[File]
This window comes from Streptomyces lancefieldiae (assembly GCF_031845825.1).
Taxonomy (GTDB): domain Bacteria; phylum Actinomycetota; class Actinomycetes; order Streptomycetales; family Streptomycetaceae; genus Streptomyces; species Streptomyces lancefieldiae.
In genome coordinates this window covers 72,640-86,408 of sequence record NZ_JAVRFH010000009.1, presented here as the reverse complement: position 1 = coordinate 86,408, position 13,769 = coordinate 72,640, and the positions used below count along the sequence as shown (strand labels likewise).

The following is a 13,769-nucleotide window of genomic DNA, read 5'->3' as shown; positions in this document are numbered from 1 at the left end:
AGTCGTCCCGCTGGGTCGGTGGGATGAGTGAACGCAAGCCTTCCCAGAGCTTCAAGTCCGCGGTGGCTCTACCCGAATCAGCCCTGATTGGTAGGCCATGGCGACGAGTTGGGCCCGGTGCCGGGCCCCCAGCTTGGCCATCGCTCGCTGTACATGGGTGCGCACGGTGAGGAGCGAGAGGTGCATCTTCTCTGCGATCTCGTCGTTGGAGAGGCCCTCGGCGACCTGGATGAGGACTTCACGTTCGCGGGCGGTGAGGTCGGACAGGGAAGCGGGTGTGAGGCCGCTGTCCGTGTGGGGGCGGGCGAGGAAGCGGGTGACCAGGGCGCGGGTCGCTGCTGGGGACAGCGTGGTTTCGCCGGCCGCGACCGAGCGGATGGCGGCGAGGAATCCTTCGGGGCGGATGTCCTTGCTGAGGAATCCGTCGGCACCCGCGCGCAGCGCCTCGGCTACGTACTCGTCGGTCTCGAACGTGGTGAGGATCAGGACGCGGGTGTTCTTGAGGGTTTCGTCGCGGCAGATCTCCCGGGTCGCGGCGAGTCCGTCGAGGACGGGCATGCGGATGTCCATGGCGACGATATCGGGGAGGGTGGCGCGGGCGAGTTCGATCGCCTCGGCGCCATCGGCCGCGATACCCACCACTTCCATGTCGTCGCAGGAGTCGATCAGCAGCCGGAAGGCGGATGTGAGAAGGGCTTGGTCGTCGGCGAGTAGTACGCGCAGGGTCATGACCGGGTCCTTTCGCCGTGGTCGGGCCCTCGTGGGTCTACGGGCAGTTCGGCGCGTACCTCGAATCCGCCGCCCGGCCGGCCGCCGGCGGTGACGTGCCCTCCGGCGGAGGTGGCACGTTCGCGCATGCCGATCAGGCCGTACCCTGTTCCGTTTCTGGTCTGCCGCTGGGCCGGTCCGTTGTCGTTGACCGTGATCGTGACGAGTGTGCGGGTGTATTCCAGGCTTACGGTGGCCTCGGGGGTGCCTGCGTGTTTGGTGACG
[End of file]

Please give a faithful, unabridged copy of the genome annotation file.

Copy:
This window comes from Streptomyces lancefieldiae (assembly GCF_031845825.1).
Taxonomy (GTDB): domain Bacteria; phylum Actinomycetota; class Actinomycetes; order Streptomycetales; family Streptomycetaceae; genus Streptomyces; species Streptomyces lancefieldiae.
In genome coordinates this window covers 72,640-86,408 of sequence record NZ_JAVRFH010000009.1, presented here as the reverse complement: position 1 = coordinate 86,408, position 13,769 = coordinate 72,640, and the positions used below count along the sequence as shown (strand labels likewise).

The following is a 13,769-nucleotide window of genomic DNA, read 5'->3' as shown; positions in this document are numbered from 1 at the left end:
AGTCGTCCCGCTGGGTCGGTGGGATGAGTGAACGCAAGCCTTCCCAGAGCTTCAAGTCCGCGGTGGCTCTACCCGAATCAGCCCTGATTGGTAGGCCATGGCGACGAGTTGGGCCCGGTGCCGGGCCCCCAGCTTGGCCATCGCTCGCTGTACATGGGTGCGCACGGTGAGGAGCGAGAGGTGCATCTTCTCTGCGATCTCGTCGTTGGAGAGGCCCTCGGCGACCTGGATGAGGACTTCACGTTCGCGGGCGGTGAGGTCGGACAGGGAAGCGGGTGTGAGGCCGCTGTCCGTGTGGGGGCGGGCGAGGAAGCGGGTGACCAGGGCGCGGGTCGCTGCTGGGGACAGCGTGGTTTCGCCGGCCGCGACCGAGCGGATGGCGGCGAGGAATCCTTCGGGGCGGATGTCCTTGCTGAGGAATCCGTCGGCACCCGCGCGCAGCGCCTCGGCTACGTACTCGTCGGTCTCGAACGTGGTGAGGATCAGGACGCGGGTGTTCTTGAGGGTTTCGTCGCGGCAGATCTCCCGGGTCGCGGCGAGTCCGTCGAGGACGGGCATGCGGATGTCCATGGCGACGATATCGGGGAGGGTGGCGCGGGCGAGTTCGATCGCCTCGGCGCCATCGGCCGCGATACCCACCACTTCCATGTCGTCGCAGGAGTCGATCAGCAGCCGGAAGGCGGATGTGAGAAGGGCTTGGTCGTCGGCGAGTAGTACGCGCAGGGTCATGACCGGGTCCTTTCGCCGTGGTCGGGCCCTCGTGGGTCTACGGGCAGTTCGGCGCGTACCTCGAATCCGCCGCCCGGCCGGCCGCCGGCGGTGACGTGCCCTCCGGCGGAGGTGGCACGTTCGCGCATGCCGATCAGGCCGTACCCTGTTCCGTTTCTGGTCTGCCGCTGGGCCGGTCCGTTGTCGTTGACCGTGATCGTGACGAGTGTGCGGGTGTATTCCAGGCTTACGGTGGCCTCGGGGGTGCCTGCGTGTTTGGTGACG